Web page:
When I am unable to help a freind because of my location and lack of knowledge in there location I always suggest they call the agency on a monday or tuesday night when the new (read excited-not jaded - hungry - willing) realtors have floor time. The daytime been there forever agents pick and choose there clients, based on easy sales.
That's my experience FWIW

KL

4/14/2006 07:19:00 PM  
Blogger Josephine723 said...

Gravity,

That was the offer they didn't respond to for three days and then with no counter offer. That was a turn off.

Nice house at the wrong time. I am going to wait for something a little more updated inside. Old kitchen and three bathroom updates needed on that one.

4/14/2006 08:06:00 PM  
Anonymous Anonymous said...

Best advice for finding a realtor is this: Tell a realtor you dont want to spin his or her wheels having them show you 10 houses a week. Ask if they would be willing to send you via email all the homes in your price range in the town(s) you seek. You should also specify the minimum and ideal amount of BRs, Baths and Garages. that will make your search that much smoother.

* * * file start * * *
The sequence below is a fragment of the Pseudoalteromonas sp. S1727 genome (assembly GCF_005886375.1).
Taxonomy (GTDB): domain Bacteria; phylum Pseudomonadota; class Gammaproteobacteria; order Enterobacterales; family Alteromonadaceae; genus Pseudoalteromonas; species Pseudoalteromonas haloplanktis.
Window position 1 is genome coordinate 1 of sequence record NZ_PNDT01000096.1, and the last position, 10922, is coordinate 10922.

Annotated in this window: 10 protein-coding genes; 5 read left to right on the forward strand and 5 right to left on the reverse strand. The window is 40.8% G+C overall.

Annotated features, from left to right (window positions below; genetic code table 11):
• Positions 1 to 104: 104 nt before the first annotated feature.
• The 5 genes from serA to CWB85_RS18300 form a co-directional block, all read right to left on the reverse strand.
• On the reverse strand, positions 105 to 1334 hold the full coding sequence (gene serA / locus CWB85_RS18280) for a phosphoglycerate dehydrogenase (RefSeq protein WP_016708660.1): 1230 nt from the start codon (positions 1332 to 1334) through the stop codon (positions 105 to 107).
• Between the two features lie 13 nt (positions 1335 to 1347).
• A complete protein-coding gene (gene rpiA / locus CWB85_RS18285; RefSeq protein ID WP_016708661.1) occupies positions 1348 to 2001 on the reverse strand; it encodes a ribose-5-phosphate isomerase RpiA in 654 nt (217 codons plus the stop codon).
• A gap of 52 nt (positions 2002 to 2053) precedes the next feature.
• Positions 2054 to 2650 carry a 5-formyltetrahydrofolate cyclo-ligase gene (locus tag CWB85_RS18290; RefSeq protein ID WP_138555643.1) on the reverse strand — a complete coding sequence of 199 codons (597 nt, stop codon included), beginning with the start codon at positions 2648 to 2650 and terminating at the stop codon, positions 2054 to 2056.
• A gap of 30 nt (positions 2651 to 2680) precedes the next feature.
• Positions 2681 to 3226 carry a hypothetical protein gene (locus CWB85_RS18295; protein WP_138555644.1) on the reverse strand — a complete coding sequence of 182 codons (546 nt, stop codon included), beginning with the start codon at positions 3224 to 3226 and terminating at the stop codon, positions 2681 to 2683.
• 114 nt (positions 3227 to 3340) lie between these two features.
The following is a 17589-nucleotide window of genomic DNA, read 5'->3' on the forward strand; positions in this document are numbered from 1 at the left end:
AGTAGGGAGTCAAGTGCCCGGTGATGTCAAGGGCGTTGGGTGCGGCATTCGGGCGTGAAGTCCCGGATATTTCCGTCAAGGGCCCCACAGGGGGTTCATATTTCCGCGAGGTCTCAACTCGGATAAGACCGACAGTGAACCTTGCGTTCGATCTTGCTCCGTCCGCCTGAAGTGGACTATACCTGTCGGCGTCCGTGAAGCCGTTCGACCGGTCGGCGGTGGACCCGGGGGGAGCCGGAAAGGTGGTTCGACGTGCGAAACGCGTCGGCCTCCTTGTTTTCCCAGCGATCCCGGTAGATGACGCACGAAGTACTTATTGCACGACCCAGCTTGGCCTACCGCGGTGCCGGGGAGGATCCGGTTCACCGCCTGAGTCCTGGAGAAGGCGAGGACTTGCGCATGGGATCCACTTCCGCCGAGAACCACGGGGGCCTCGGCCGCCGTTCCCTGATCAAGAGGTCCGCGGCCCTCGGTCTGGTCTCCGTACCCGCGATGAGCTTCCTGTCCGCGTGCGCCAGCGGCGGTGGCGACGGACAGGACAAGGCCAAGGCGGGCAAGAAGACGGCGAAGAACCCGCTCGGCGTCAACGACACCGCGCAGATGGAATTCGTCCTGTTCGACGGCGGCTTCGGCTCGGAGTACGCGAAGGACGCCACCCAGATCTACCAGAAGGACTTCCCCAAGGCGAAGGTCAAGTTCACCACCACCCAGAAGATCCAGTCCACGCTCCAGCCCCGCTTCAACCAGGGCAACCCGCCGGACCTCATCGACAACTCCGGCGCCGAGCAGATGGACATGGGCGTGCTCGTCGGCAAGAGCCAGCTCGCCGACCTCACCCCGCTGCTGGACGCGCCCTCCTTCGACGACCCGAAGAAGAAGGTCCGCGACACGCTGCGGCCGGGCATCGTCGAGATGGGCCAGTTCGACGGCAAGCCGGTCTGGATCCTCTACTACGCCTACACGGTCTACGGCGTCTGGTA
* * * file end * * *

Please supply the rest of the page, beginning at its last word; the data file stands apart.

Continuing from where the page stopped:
4/14/2006 08:15:00 PM  
Anonymous Anonymous said...

KL,
Are you KvL by any chance?

4/14/2006 08:36:00 PM  
Anonymous Anonymous said...

Here goes my story.

I have tried to lowball this one at 600K.

2258378

It list price is 699K. The seller turned down my offer without count-offer. I am very disappointed, because I think my offer is very decent compare to lowball deals in this blog. My initial thought was lowball it at 580K.

This experience makes me wonder that this market is still sellers market. They are still very strong and we (buyers) are still underdogs. Am I right?

4/14/2006 09:16:00 PM  
Anonymous Anonymous said...

KL,
Are you KvL by any chance?

No Sorry

KL

4/14/2006 09:17:00 PM  
Anonymous Anonymous said...

More about 2258378

I have checked that the current owner bought that house at 250K in 1999. And now they want it 600+K!!!

What a crazy market!

4/14/2006 09:24:00 PM  
Blogger Richie said...

Wait it out, the house has been on the market less then a month. The sellers have no idea what the market is like.

You can live without the $12k in taxes that the house currently pays. Let the seller pay them for now.

-Richie